When Michael R. Edmonds Jr. took his own life by jumping from Ben Hill Griffin Stadium’s upper level Sunday night, the meaning of the location was permanently changed.

For so long, the stadium had a simple, yet strangely important, meaning to me. 

On one hand, it was a place where student-athletes gathered to play relatively insignificant football games. 

On the other hand, Ben Hill Griffin was paramount. It was the place where gladiators battled for supremacy, driving a multi-million dollar industry in front of thousands of fans pushed to the edge of riots by the outcome. 

But for that to happen right there, for Michael to leap from the same heights I rapidly descend in the closing seconds of every home football game, it makes me question my career choice. 

Why do sports really matter, and why am I covering what I’m covering? 

The one thing that sticks out to me, that keeps me on the career path I’m on, is how sports can act as a channel or a source of hope for all people, especially those in distress. 

Even Michael found a measure of solace in sports. As Tyler Jett so magnificently wrote in the obituary that ran in our paper on Monday, Michael was a member of Team Florida Cycling who was often at his happiest when riding. Friends used to laugh at the Gators-themed rants he would post to his Facebook.

About six or eight months back, a friend of mine basically asked me why I was wasting my time writing sports. There are so many other things to be worried about: the national debt, capitalism, healthcare, human rights, so on and so forth. 

In his eyes, I was providing the circus end of the “bread and circus” that government was using to keep society appeased while atrocities went unchecked. 

But being a sportswriter isn’t a vote for ignorance, and it’s not a message that keeping up with news and politics is unimportant.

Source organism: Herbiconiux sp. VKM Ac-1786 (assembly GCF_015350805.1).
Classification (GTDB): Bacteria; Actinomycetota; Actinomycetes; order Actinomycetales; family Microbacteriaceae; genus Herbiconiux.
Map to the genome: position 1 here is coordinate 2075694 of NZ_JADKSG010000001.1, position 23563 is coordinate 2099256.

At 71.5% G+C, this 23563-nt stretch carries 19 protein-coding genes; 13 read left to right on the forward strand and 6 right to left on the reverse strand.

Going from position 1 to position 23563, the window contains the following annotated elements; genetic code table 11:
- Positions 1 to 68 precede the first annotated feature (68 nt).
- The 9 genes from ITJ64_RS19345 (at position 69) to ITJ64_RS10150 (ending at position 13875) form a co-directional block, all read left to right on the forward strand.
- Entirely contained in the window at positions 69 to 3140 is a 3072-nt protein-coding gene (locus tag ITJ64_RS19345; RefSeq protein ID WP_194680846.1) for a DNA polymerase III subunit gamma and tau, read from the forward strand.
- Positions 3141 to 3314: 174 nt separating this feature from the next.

It’s a chance to highlight all the good things in sports, from inspirational underdog stories to everything a man like Jackie Robinson did for racial equality. It’s about a father and son sharing a moment at the ballpark, and all those who need an escape. 

What we’re aiming to do is provide an avenue for people with problems to forget about them for just a few minutes, to find a beacon of hope in a world filled with trouble. 

But, for some, that won’t be enough. 

For Michael, a back injury suffered in a biking accident left him in a brace and unable to ride, cutting off his sporting outlet and adding to an array of issues that included bipolar disorder. 

“I never knew it was possible to miss something this bad,” he posted to his Twitter account. “...can we rewind life and restore my back? I NEED to ride a bike.”

Even though Michael was starting to come around — he had bought a new bike and gotten medical clearance to ride in the past few weeks, according to the Florida Times-Union — the events of Sunday passed as they did. 

Those in distress need to know they can fall back on friends, family and loved ones in their time of need. When that’s not enough, that support system can extend to UF’s Counseling & Wellness Center, which is available any time at 352-392-1575

While nothing we cover in Ben Hill Griffin Stadium this year will be nearly as significant as what happened just outside its walls on Sunday, my only hope is that our work at alligatorSports puts a smile on at least a few people’s faces, and that those who need to will know where to go for help if they need it. 

Contact Greg Luca at [email protected].

(2) comments


This has to be one of the most insensitive articles I have ever read. How could you relate sports to such a horrible tragedy like this? I know people who knew Michael Edmonds and they would be extremely angry to see how you used his death to fuel your article about your career aspirations. This does not relate to sports. This does not relate to racial inequality. Taking a young man's tragic death like this is completely inappropriate. This article could have been written without the mention of this man's death had you let it.


Inavery, I don't think the article was meant to be insensitive or utilized as a means for the writer to promote their own self interests. The writer was trying to illustrate how sports can bring joy to a world that may, for some, otherwise look bleak and hopeless. Michael Edmonds got temporary joy and relief from his athletic endeavors on the bike team, and lots of people find athletics are a great way to manage anxiety, mood issues, and general life stress. And, ultimately, the author indicated that because of the horrible tragedy that happened, he will view the stadium (and his job as a sports reporter) differently for the rest of his life. That is something worth writing about, and in a way it does honor Michael Edmonds. Even in his death, his passions and memory are being utilized to better the lives of others and make other people think critically about their own choices. That is something worth leaving behind, as horrible as it is that Michael left the world at all.

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